In a year defined by social distancing, many city-goers are trying camping for the first time – only to find out it’s a whole lot “harder and dirtier” than they expected.
“They’re amazed by the amount of bugs that they see and the variety… and how big they can get,” Rafael Lopez starts off. Lopez is the creator of – and still runs – the NYC Hiking and Backpacking Group on Facebook. As 2020 ticks on with no end to the COVID-19 pandemic in sight, Lopez is seeing an increase in membership for his group. About 15 or so more New Yorkers join the outdoors group daily now, and with fall finally here – that number is almost guaranteed to double.
It doesn’t surprise Lopez that city-slickers are returning to the great outdoors. Nature is, after all, the original social distancer. Instead, what surprises him is how utterly unprepared city-dwellers are. For everything about it.
“The lack of bathrooms is what scares people,” adds Lopez. “And when you do have a bathroom, it’s the surprise of how dirty they are.”
Some first-time NYC campers can’t cope
Then there are the testimonies from other group members. The hopeful outdoorsmen and women prepare with a few days of googling – some must-have gear purchasing – and then set out into the great wilderness. One such hopeful is Chelsea Janke. Her profession has her feeling quite prepared for anything. She may have been wrong.
“I’m a stage manager, which means I’m prepared for every emergency,” states the 25-year-old from Washington Heights.
Her first camping trip – to Lake George – takes place with her partner, Jason McGuire. She’s got a backpack all ready to rock: it’s stuffed to the brim with “essentials”. Included are: a book, Band-aids, water bottles, washcloths, “medicine”… and an umbrella.
The resulting bag was… enormous. Jason would insist on helping with its weight, only to become absolutely shocked by it. “Jason insisted on carrying it and it would get really heavy, and he’d be like, ‘Jesus, what did you pack?’” Janke laughs.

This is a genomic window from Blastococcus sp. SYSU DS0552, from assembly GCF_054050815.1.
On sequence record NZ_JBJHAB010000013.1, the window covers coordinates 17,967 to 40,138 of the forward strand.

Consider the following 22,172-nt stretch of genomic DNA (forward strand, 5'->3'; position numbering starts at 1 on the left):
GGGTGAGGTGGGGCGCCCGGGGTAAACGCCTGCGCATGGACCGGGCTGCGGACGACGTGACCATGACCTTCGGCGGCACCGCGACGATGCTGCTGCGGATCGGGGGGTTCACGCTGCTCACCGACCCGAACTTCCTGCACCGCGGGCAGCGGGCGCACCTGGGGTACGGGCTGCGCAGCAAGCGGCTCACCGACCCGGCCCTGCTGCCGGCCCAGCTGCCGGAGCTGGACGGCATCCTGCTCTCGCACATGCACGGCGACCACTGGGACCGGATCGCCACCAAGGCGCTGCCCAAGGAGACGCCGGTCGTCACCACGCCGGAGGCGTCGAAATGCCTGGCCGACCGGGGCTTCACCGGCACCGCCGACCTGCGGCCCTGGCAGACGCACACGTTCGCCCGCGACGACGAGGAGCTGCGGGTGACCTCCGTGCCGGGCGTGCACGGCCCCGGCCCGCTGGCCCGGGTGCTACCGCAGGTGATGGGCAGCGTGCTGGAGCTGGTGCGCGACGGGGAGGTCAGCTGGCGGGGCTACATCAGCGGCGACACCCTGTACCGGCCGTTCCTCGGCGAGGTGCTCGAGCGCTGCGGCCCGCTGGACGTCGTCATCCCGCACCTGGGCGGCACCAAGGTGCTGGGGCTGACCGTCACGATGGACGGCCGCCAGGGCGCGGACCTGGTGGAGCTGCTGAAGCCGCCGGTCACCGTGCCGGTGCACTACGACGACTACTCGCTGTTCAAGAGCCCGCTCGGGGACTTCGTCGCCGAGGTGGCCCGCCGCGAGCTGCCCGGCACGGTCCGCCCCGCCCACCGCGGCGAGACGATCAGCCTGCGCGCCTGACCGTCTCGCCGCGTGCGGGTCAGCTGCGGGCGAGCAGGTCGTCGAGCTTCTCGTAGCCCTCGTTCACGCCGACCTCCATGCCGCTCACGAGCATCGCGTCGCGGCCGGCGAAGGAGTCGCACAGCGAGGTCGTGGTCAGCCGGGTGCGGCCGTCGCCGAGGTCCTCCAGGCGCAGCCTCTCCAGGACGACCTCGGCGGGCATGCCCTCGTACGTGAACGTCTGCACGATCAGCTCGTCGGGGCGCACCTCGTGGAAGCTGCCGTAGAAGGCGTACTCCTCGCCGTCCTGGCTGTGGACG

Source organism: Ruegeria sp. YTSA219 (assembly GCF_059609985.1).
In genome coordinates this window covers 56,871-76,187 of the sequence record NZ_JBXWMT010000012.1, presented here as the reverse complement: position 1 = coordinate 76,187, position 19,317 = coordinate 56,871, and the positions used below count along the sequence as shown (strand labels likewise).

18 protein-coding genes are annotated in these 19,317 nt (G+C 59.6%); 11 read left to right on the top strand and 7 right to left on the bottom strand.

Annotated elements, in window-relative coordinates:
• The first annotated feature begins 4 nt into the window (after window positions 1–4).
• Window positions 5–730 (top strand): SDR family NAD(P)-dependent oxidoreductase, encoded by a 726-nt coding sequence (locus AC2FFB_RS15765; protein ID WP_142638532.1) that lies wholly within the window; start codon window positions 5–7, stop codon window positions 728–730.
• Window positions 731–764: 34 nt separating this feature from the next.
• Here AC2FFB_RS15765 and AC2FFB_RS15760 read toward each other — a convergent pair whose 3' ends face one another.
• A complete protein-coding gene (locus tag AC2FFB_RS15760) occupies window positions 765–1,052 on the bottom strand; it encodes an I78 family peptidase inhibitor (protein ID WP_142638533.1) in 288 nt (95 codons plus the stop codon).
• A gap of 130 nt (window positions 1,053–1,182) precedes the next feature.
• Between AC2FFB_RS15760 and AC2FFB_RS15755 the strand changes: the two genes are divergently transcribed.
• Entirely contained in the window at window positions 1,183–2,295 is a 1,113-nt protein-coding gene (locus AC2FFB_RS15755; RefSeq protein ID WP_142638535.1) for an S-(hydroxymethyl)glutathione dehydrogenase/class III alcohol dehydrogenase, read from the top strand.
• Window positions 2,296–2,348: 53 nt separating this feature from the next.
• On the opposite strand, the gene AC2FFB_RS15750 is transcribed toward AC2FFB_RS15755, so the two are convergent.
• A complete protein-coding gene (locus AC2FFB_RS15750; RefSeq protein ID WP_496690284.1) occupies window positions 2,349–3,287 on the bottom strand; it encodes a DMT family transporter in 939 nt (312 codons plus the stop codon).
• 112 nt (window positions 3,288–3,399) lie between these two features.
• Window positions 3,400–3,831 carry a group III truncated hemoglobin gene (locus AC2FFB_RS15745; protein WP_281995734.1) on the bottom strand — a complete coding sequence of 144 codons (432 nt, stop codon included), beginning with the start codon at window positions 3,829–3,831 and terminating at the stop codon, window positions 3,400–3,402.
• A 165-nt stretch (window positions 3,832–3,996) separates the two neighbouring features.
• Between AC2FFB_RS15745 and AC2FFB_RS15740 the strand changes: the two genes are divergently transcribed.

She found out really fast later that night, however, that she forgot something crucial. Amid all those Band-aids and books were no extra jackets, switchable layers, or anything for temperature regulation. So Jason ends up sweatpants-less their first night so she can sleep.
Others were born to be wild
The group is littered with similar instances from other would-be campers. The New Yorkers are – respectably – giving camping the ol’ college try. And some, like Natalie Compton, end up in better shape than Janke and her boyfriend.
Compton, a travel writer, has been camping before. Camping entirely on her own, however, is an entirely different story.
“I had never been in charge of the logistics,” she clarifies. “I was never the one packing the food and packing the tent.”
The 29-year-old is game to learn how, too. Her profession is a perfect fit for a few camping adventures. After a lot of trial and error, including leaving her tent open overnight and waking up feeling “like a tea bag, dipped in a cup of tea”, she’s got the basics nailed down.
Firstly: zip up your tent. Always.
Secondly: bring a sleeping pad. “It felt like I woke up and was hit by a bus,” she says of her experiences without one.
Thirdly: If you bring a portable charger for emergencies, be sure to charge it at home first.
Since rediscovering camping, Compton says her life has completely changed. As a result, she’s done overnights in the wilds of Connecticut, the Catskills, and a few famed spots in the Virginia outdoors. Being able to chronicle her adventures for the Washington Post, too, has been a huge bonus for her.
The biggest bonus of all, though? Peering up at a night sky full of brilliant stars. It was, as the camper says, “one of the most breathtaking moments of my life.”